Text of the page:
Mechanical testing of a model baked anode material with PFC
A baked anode is a complex material, that results from the mixing and baking of different petrol coke grains, with different size distributions, with a pitch. A preliminary study (ICSAS16-CST-MFG-35143-01) developed a PFC2D model accounting for the microstructure of a baked anode, using the Bonded Particle Model (BPM).
The new goals are to: 1) improve the geometrical description of the baked anode material, and 2) setup procedures simplifying the application of a mechanical load on the model material, and comparing its mechanical response with experimental data.
Improve the previously developed PFC2D environment by integrating more realistic size distributions of the grains, pore content, and binder distribution, as well as “open porosity”.
Implement shape factor measurements (aspect ratio, sphericity, roundness, convexity, compactness) on the reconstructed particles and compare results with real structure.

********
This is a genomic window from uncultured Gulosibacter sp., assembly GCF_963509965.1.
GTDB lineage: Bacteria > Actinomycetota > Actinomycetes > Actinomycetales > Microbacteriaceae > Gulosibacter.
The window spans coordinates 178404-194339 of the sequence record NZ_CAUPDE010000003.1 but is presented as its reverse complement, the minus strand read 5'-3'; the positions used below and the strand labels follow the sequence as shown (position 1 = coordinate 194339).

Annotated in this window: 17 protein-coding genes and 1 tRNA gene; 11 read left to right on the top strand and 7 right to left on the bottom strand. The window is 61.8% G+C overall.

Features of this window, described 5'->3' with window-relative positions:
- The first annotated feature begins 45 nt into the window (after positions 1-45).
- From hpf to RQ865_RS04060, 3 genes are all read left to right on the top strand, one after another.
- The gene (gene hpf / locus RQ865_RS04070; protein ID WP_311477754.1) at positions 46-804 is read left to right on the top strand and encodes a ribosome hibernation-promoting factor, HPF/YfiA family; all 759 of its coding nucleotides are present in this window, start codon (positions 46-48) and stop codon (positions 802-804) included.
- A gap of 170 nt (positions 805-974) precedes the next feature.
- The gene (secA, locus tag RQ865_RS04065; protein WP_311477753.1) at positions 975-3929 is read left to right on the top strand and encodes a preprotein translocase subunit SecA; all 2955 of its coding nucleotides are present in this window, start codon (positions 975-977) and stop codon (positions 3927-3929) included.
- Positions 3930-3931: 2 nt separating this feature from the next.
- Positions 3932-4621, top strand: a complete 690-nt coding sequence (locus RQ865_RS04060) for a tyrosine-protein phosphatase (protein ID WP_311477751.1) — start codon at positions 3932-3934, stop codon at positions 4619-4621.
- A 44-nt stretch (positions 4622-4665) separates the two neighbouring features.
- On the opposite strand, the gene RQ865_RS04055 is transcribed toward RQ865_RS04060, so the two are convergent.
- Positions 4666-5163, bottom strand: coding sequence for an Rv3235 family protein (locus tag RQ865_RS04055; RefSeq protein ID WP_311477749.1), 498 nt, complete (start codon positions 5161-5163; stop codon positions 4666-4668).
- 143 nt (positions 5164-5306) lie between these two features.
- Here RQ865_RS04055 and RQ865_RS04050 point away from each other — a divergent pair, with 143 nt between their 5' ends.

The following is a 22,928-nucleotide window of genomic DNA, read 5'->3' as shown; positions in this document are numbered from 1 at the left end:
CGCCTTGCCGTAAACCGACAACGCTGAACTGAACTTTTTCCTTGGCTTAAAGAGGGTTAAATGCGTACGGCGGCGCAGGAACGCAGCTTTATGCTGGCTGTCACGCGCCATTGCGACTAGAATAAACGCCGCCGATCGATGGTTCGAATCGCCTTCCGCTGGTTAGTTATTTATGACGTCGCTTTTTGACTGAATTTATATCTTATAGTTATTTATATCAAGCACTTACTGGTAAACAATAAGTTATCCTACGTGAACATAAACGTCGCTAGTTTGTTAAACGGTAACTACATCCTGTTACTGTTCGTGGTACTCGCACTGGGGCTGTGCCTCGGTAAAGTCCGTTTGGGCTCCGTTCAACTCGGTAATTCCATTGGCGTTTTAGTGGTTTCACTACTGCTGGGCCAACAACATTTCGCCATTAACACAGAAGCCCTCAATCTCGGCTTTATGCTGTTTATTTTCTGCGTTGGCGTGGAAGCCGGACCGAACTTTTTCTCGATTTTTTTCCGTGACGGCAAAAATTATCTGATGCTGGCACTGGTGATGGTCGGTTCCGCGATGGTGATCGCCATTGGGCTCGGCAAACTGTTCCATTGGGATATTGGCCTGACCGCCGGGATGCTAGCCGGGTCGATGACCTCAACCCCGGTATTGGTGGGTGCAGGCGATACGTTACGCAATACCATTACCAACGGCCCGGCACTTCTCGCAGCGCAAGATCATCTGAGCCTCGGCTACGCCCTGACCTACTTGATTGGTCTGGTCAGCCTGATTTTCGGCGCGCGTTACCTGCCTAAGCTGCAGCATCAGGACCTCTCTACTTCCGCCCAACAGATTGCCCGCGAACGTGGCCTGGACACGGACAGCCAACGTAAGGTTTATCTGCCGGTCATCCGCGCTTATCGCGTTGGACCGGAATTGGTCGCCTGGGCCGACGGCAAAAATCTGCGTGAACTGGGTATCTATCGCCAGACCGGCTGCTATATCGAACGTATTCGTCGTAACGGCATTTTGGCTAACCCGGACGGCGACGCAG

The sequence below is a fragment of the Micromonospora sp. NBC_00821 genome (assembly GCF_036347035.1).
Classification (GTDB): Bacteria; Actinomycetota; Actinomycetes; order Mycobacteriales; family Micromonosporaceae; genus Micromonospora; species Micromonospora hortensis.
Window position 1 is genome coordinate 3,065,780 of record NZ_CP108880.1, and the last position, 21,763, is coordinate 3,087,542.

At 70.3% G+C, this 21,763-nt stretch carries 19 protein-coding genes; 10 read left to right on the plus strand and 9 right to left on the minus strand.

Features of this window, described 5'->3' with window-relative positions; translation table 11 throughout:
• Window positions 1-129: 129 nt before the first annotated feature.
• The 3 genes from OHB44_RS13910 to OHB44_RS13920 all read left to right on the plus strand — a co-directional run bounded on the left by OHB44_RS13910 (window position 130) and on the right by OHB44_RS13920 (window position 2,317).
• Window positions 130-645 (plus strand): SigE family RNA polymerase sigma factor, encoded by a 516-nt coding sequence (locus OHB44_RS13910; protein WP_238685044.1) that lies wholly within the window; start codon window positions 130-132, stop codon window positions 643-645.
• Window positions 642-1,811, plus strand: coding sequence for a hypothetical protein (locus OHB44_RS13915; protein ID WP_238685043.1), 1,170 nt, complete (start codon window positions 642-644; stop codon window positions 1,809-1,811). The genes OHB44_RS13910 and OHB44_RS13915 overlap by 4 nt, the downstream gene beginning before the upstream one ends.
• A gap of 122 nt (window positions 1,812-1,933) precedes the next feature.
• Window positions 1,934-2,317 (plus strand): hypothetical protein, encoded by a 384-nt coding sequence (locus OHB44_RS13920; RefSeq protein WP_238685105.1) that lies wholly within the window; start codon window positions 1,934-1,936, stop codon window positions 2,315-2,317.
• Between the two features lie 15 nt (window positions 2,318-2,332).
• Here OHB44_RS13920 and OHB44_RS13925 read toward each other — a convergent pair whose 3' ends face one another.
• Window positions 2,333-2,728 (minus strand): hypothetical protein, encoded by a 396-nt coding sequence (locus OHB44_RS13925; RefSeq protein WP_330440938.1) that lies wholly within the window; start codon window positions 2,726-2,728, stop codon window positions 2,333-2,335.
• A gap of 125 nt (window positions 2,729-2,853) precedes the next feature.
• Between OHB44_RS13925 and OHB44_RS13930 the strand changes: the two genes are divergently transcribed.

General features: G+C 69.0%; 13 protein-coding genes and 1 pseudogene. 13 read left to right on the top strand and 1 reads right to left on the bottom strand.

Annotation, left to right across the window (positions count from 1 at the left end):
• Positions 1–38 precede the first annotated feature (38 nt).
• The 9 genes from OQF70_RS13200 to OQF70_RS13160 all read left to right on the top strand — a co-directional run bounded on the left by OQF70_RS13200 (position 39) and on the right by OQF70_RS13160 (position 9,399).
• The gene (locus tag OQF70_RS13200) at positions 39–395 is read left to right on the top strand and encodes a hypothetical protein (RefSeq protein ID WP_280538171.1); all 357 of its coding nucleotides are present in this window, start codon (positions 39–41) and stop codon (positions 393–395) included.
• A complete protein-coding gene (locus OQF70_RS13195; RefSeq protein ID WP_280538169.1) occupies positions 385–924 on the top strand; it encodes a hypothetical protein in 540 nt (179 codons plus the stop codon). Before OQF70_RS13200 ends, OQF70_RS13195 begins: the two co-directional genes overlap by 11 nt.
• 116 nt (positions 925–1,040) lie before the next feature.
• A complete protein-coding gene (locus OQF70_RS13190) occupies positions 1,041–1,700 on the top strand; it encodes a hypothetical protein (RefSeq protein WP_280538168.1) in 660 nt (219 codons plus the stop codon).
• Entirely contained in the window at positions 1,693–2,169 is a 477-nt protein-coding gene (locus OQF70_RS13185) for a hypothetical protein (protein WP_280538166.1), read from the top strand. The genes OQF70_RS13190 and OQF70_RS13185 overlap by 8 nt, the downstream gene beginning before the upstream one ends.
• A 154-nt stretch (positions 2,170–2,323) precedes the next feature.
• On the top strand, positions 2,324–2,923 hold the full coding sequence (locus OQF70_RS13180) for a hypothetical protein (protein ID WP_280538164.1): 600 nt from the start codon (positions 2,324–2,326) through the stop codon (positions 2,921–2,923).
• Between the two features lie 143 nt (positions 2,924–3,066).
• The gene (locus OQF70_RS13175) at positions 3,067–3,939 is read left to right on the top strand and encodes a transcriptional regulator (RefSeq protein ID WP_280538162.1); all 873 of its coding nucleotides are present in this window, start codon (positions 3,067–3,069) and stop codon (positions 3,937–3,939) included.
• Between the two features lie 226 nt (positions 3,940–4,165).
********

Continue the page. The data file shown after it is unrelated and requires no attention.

Calibrate intact BPM matrix then setup an axial loading test of a disk-shaped specimen with a pre-engineered notch (see figure). Characterize the repeatability of the measurements and the influence of specimen size. Study the influence of a notch, of the Young modulus, and of the binder strength.
A parameterized environment is available, that simulates the mechanical loading of a disk-shaped specimen with a preengineered notch.
The geometrical description of the material now includes ”real” grain size distributions, new volume fractions for grains and pores, and “open porosity”.
Use of this model confirms that the elastic slope, crack pattern and peak force are highly dependant on the geometrical repartition and on the distribution of voids and pores, while the specimen size has a strong influence on the linear slope and on the peak force.